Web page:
App configuration data is the bundles of settings that apps store on how they are configured. Sometimes this is done centrally in the cloud -- as with a user's
Slack preferences, propagating across all instances of that app on all platforms -- but equally sometimes it is specific only to a single instance of that app, for instance the
iCloud Photo Library's sharing settings.
There are a variety of uses and needs for this data; examples include providing the identifier for a paired fitness tracker device or home monitoring service.
This is data, or traces data created by the routine operation of the app. Many apps store data in app-specific log files, which can be a useful mechanism for understanding how and when the app has been used. In the absence of content, cache or configuration data, this exhaust may provide helpful clues or fragments, potentially including geotagged location information.
Many iOS and OS X apps use databases to store working data, and Reincubate’s proprietary undeletion technology can often be used to recover real content, cache or configuration data this way.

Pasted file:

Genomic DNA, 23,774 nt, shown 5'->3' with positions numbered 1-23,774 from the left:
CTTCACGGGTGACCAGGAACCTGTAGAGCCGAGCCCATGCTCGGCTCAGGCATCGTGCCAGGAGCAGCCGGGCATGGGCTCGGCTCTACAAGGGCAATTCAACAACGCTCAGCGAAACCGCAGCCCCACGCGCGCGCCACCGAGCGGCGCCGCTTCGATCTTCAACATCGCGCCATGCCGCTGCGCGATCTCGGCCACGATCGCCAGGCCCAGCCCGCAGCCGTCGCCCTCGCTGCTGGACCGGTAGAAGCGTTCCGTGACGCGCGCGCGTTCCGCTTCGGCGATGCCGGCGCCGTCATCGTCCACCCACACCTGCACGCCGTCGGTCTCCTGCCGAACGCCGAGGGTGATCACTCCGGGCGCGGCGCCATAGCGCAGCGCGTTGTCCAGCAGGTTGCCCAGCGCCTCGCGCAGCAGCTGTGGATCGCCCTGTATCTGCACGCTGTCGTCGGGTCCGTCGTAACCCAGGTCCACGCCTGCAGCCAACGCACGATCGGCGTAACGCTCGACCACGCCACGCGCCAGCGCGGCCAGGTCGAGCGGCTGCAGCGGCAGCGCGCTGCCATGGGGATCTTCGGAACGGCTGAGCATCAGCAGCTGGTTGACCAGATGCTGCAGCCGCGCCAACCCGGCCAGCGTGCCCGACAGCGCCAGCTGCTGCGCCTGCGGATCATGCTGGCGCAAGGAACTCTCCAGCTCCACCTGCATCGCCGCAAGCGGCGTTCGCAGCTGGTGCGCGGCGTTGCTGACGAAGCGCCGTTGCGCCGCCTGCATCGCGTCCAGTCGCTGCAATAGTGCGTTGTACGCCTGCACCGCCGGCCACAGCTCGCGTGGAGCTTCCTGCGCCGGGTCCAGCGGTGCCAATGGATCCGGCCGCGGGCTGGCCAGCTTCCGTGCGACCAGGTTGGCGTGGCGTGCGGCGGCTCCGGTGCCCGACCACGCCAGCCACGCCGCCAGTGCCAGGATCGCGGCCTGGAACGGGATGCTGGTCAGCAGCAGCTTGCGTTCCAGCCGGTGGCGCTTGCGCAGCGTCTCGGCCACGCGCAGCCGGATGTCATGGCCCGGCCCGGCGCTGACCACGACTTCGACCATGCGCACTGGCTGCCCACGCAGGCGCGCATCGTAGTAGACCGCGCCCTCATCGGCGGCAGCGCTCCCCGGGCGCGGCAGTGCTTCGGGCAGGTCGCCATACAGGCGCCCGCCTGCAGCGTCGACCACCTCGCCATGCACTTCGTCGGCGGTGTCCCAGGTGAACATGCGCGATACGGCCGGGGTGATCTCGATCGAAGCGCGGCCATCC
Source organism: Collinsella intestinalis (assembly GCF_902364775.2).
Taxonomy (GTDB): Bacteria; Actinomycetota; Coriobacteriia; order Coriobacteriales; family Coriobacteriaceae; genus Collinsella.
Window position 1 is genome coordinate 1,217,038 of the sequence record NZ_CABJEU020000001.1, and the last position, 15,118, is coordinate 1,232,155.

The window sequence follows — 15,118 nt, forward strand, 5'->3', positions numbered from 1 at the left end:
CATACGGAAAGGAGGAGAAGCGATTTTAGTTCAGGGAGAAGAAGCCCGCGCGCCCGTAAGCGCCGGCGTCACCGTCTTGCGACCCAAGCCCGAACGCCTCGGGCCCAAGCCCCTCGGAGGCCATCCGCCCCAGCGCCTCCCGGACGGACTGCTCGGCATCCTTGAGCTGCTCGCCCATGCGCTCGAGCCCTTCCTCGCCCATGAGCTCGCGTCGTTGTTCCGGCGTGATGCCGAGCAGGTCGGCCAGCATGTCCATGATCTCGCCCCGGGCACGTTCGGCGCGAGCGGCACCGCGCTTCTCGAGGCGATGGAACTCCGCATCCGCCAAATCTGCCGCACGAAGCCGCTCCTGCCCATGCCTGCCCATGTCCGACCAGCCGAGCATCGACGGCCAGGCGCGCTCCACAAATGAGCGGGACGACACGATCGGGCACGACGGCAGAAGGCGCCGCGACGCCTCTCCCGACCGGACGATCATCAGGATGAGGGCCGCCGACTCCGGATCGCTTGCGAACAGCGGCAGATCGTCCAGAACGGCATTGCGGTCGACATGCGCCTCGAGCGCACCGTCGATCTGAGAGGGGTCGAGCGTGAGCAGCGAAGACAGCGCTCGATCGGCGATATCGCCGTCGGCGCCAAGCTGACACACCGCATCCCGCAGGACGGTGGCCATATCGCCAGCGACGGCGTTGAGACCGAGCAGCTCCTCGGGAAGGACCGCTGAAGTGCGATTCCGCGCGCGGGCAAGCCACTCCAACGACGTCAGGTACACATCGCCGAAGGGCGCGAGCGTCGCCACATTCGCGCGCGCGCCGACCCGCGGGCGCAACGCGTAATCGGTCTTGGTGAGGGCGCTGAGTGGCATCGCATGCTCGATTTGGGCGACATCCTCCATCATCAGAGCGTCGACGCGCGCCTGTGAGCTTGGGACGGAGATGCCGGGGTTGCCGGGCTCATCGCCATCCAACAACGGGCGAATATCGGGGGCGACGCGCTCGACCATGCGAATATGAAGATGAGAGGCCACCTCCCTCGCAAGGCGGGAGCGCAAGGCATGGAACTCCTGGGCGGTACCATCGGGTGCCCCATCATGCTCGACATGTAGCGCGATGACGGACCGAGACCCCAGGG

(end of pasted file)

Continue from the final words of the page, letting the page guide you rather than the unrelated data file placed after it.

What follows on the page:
Reincubate also posses a number of robust proprietary techniques for providing data on app share of screen time, in part by analysing app data exhaust.
App platform data is information and data held on an app with relation to the platform that it is on. This might be metadata, such as where Apple's
iTunes service stores information on an app's icon, it's description, ratings and age sensivity.
However, it might also include data on the total number of app installs across a platform ("app market data"). Companies such as App Annie specialise in collecting and providing this data.
Finally, all devices which can run apps or work with app platforms include a level of system-level data, some or all of which is available through Reincubate's APIs, depending on the platform.
These can include all sorts of valuable information, ranging from usage periods or geopositioning data to sensitive information such as wireless networking credentials, or more significantly the user's keybag of credentials for systems that they've accessed.
Is app data insecure, and will app platforms eventually hide it?